Friday 2 March 2012

Bomb Girls - I found something I love. I don’t care if I fall on my face.

Bomb Girls: 1x05 Armistice.

One of my favourite things about Bomb Girls is that the characters are complex and rarely motived by only one thing. Lorna is fiercely protective and that makes her a good matron, but she also overreaches and overreacts because of her feelings for Marco. Betty is brave and reliable - a hero for Kate, but the very same feeling of love also makes her possessive and slightly controlling (and awesomely, the show calls her out on it instead of presenting it as romantic). Gladys is fighting to lead a self-determined life and to have a relationship that allows her to be herself rather than repeat the mistakes her mother made, and yet, despite all her anger at James for keeping a secret from her and leading a secret life she has no access to, she too is receiving letters from Lewis who still thinks that they will get married once he returns from the war. To me, the characters are all the more likeable for all their flaws and contradictions, and it is incredible to watch a show that allows them to walk a fine line between remaining sympathetic and good, and appearing to be selfish and wrong. What I love most about this episode is that the character who just cuts through all the contradictions with an unexpected clarity is Kate – Kate who still has nightmares of her father’s abuse, who is leading the most precarious life of all because it is based on a fake identity, who is still so new to all of these opportunities that she regards the world with a mixture of excitement and anxiously crouched shoulders. “I found something I love. I don’t care if I fall on my face”. These women (the men too, but they have endlessly more freedom due to their privilege) are burdened with an incredible number of expectations and limitations, things they are supposed to do and want and things they absolutely cannot desire and aspire to be, and yet, this one simple sentence defies all of it – Kate has found freedom in the ability to express herself as an artist, and she will not let go of it, regardless of the potential dangers.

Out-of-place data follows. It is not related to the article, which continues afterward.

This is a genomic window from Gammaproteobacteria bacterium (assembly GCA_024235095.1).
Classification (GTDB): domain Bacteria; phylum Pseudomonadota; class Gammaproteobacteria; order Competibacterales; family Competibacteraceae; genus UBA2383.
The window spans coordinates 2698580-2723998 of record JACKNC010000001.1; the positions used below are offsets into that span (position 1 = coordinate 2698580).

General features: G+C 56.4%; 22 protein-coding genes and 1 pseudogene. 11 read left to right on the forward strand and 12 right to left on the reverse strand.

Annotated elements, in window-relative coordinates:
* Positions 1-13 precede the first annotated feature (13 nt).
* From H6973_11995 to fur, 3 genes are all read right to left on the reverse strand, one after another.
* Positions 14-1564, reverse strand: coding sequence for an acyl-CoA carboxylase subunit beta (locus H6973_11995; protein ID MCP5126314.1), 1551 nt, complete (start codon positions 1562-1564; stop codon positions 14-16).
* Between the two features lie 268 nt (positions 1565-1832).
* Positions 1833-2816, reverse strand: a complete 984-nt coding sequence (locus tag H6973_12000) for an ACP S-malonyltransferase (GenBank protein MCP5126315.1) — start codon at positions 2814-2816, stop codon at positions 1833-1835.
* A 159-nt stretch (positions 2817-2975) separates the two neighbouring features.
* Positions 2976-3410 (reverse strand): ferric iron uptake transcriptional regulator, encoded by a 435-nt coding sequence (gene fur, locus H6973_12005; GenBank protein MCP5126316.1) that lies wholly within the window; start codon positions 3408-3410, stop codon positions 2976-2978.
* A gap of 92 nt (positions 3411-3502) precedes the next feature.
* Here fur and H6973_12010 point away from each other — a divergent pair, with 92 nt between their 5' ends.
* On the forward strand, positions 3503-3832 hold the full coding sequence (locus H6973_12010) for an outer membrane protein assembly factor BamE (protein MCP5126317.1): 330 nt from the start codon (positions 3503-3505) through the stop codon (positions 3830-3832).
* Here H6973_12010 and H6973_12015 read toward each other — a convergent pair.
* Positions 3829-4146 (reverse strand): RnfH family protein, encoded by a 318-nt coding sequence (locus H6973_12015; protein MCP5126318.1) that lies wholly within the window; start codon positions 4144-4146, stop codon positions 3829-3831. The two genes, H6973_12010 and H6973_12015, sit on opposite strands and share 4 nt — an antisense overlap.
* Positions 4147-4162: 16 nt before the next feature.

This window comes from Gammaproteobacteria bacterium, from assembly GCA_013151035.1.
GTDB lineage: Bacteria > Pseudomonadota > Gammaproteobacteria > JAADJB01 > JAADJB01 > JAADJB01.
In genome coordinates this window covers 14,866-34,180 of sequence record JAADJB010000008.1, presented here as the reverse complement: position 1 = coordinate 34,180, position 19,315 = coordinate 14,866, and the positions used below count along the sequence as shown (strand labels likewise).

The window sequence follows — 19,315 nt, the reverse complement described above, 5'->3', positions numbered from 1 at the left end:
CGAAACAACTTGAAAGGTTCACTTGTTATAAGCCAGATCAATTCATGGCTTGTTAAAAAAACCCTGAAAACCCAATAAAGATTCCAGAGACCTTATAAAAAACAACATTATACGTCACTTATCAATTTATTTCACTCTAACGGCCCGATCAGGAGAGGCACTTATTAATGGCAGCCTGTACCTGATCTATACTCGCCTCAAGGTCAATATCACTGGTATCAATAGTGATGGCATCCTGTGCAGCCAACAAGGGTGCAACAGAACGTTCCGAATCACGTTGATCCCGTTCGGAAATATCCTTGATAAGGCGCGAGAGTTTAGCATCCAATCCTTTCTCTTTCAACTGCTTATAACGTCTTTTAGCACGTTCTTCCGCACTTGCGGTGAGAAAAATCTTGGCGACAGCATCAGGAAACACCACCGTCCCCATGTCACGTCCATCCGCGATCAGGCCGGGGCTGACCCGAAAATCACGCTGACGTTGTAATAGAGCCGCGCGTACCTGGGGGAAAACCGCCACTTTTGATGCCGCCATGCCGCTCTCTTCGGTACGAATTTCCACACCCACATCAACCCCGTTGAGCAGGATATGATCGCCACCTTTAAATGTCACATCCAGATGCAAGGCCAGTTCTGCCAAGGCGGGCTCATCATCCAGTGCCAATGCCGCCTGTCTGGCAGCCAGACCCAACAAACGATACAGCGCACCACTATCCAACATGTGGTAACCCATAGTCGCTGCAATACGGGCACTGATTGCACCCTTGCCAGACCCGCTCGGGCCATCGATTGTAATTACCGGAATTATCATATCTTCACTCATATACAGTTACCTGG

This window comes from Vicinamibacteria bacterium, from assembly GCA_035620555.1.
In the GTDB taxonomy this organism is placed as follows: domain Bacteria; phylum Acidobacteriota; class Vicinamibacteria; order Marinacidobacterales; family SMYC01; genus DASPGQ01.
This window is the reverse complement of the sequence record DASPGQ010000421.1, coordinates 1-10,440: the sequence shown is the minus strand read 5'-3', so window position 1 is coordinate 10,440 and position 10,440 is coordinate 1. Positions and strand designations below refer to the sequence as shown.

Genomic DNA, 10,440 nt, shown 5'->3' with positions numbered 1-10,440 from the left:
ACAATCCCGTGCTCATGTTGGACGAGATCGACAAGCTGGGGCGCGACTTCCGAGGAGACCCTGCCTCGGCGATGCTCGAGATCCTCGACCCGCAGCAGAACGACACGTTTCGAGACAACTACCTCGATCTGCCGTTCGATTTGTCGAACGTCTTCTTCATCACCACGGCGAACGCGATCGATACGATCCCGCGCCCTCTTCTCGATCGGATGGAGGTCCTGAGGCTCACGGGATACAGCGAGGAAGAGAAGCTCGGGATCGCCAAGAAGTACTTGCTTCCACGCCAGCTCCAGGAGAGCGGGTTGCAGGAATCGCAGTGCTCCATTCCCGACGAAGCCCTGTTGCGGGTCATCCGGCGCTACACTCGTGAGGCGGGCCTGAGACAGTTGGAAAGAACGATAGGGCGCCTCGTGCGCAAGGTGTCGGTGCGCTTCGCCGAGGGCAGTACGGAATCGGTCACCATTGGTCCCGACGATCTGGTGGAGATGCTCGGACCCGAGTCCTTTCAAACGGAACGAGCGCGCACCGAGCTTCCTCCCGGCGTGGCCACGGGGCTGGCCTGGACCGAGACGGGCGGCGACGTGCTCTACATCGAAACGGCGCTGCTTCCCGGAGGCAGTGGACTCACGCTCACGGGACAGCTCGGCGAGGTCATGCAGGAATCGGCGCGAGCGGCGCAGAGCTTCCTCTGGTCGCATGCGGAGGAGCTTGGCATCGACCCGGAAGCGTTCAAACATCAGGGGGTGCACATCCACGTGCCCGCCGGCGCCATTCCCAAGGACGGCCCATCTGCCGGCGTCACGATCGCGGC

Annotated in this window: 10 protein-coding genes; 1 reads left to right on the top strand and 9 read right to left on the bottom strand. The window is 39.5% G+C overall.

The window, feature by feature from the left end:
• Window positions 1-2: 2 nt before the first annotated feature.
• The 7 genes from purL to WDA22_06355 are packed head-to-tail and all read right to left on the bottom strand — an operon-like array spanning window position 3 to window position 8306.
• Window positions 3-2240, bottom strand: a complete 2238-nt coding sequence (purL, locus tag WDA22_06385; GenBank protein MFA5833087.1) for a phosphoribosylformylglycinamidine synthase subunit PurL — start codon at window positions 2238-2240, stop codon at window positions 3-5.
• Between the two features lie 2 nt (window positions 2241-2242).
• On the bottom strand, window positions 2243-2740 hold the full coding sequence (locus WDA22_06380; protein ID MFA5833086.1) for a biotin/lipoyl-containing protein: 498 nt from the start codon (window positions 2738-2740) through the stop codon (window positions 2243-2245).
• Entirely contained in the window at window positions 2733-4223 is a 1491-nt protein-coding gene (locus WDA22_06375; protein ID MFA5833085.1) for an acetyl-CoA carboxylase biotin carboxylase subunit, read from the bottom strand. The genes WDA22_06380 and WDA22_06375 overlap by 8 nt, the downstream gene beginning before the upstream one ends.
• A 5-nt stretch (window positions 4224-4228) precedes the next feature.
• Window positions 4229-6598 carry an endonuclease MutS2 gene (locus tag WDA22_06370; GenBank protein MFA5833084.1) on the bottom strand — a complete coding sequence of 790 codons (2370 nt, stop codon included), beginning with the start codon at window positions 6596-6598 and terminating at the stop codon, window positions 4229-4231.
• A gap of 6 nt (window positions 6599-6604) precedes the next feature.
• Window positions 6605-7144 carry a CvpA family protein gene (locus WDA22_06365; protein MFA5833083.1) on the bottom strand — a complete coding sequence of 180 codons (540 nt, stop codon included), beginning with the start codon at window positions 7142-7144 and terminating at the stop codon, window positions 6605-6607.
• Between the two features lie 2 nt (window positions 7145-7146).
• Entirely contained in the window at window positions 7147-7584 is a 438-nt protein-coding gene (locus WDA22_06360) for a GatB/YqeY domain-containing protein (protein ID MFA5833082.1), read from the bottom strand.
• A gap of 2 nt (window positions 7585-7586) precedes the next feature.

It’s interesting to think about how this sentence relates to the other characters. For Betty, it’s just another push towards revealing her feelings – like the many times Kate surprises her by taking her hand and sweeping her off her feet, and Kate’s promise to move in with her, and Kate serenading her, basically. It’s an invitation, almost, to finally declare her love openly regardless of whether Kate feels the same way about her. I’m not entirely sure what it means for Gladys, because she has just started to want so many things for herself, and she is only growing into it episode by episode. I think in terms of her development, it means not backing down and making compromises (there is a moment in the final episode when she almost does, but ends up sticking to her ideals – because once she starts compromising what she wants, there’s the danger of losing it all).